Last Updated on October 18, 2018
Even if people are speaking in the same dialect, they would still be using different words. The American English for example, you will have one object that may be named something in Mississippi but has a whole other different name in Minnesota.
Those differences are the ones that make us all interesting, and instead of letting them be a barrier that divides us, we should take them in and celebrate them.
If you meet different people constantly, you may be already aware of the differences that are spread all around the country, and if you are interested to learn some of them, then here are the 10 things that have different names throughout the United States.
Carbonated Soft Drinks
In most states, the carbonated soft drinks are called “Soda” or “Coke”, but if you are in the Midwest states, then you will be surprised when you know it is the “pop”, and that’s because of that “pop” sound the bottle makes when opened.
So if you ever heard someone saying “I need a pop right now!”, then you are definitely with a Midwesterner.
Scott Golder and Bert Vaux, the linguistic researchers conducted a survey of how Americans describe or pronounce words, and they have found the most divisive terms that each part of the country tends to call it a different name.
They asked them about the miniature lobsters that live in streams and lakes. The Great Lakes region and East Coast know these creatures as “crayfish”, the South calls them “crawfish”, and the Midwest calls them “crawdads”. Isn’t this kind of iconic?
In case you already call them something else, roundabouts are where many roads meet at one big circle! Anyway, its name changes from one part of the country to another:
– The West calls them roundabouts.
– Parts of Massachusetts, Maine, and the New Hampshire: rotaries.
– The South: Traffic circles.
The water fountain is we all get that refreshing cold water and it is used for drinking or decoration. In the Midwestern and Western states, it is actually called the water fountain, while it is known in the South as the drinking fountain.
But when you head towards Wisconsin and Rhode Island, you will be amazed at the name they gave to it, and it is the “bubbler”.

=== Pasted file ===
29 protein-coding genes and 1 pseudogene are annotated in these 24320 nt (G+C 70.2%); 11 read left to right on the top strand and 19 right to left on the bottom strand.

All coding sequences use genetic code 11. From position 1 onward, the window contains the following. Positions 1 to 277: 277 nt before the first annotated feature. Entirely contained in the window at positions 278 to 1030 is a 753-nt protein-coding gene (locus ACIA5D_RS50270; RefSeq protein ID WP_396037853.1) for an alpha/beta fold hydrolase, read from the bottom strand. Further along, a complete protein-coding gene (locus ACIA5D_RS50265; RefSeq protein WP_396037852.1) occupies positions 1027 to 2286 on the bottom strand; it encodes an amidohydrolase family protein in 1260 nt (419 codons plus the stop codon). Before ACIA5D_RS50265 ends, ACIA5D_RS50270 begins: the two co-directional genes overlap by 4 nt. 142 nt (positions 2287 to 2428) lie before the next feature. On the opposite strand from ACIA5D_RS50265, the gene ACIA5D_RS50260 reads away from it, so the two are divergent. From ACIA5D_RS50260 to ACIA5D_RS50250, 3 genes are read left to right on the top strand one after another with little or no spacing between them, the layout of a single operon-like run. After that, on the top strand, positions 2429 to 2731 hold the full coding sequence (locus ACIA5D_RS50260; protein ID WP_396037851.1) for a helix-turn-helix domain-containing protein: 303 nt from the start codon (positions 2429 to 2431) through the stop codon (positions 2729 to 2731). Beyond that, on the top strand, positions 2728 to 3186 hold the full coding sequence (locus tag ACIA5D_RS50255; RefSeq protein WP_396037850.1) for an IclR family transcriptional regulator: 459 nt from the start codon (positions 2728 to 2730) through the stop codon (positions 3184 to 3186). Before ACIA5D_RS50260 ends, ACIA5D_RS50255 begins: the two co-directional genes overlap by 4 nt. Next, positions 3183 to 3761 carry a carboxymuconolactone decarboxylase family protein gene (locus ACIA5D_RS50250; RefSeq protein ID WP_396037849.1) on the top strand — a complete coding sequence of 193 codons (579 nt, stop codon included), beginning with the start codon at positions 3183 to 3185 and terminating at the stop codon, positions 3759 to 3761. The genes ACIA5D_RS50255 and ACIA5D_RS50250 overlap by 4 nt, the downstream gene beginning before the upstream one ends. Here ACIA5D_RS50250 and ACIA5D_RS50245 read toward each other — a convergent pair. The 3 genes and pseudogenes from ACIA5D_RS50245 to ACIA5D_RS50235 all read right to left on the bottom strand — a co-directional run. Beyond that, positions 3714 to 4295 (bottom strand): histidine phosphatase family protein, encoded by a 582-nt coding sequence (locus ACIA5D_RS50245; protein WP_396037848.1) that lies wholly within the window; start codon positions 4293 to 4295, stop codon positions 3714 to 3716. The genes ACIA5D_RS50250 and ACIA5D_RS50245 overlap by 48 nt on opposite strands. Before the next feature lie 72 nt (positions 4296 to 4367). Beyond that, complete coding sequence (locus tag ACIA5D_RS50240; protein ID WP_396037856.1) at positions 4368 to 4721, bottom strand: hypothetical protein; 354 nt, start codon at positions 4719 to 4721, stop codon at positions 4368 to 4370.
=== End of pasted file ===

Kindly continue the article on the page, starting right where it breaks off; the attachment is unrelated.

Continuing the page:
Those exercising shoes are mostly known as “tennis shoes” throughout the whole country, but the New Englanders call them “sneakers”, which is a little confusing but makes sense at the same time.
Think about it; they are probably doing less exercising and more “sneaking”. Also when you hear someone say it, it could remind you of that delicious chocolate bar, snickers, that will distract you from the actual workout. Oh, so many theories!
The big road on which you drive fast
That long, big road that you take every morning on your way to work is known in most states as “Highways” or “interstates”.
But if you ever went to the West Coast- California to be exact- you will have to call them “freeways” due to the high-speed limits and the open road. Most importantly, just make sure you are being safe while driving on it and on any road.
The patch of grass between the road and the sidewalk
In most states, that patch doesn’t really have a name, but there are some people who give it wild names, which is absolutely entertaining. According to the findings of Golden and Vaux, the Northeast states call it “Bern”, and those living around the Great Lakes region know it as “terrace”.
But the East Coast people call it “verge”. All of these names are mostly not related to the meaning but we accept that!
In every highway, there is a long narrow area that divides the two sides of the road, and it is known as a “median”. But there are only 13% of Americans who have a different name for it, which is “median strip”.
However, Louisiana people prefer calling it the “neutral ground”. Well, it is indeed neutral and it is absolutely a ground… this is the perfect meaning of simplicity while naming things.
A certain long-legged insect
According to Golden and Vaux, the creepy but harmless looking insect that has long legs is known as “daddy long legs”. In fact, 94% of American calls it that.
But people living in the South call it “granddaddy”, while in Arkansas and Texas that insect is named “daddy graybeard”. Honestly, whatever name this insect has, it is still creepy and I still don’t want to see it in my house, ever.
This food can’t really have one name because it changes from one state to another, but it is still the same: long sandwiches filled with veggies, cheese, and cold cuts. Here is what each place calls them:
– New York City: Hero.
– New Englanders: Grinder (mostly filled with chicken breast and meatballs).
– Pennsylvania: Hoagie (filled with Italian cold cuts).
– In most states: Sub.
Do you know different names for these things? Let us know in the comments below.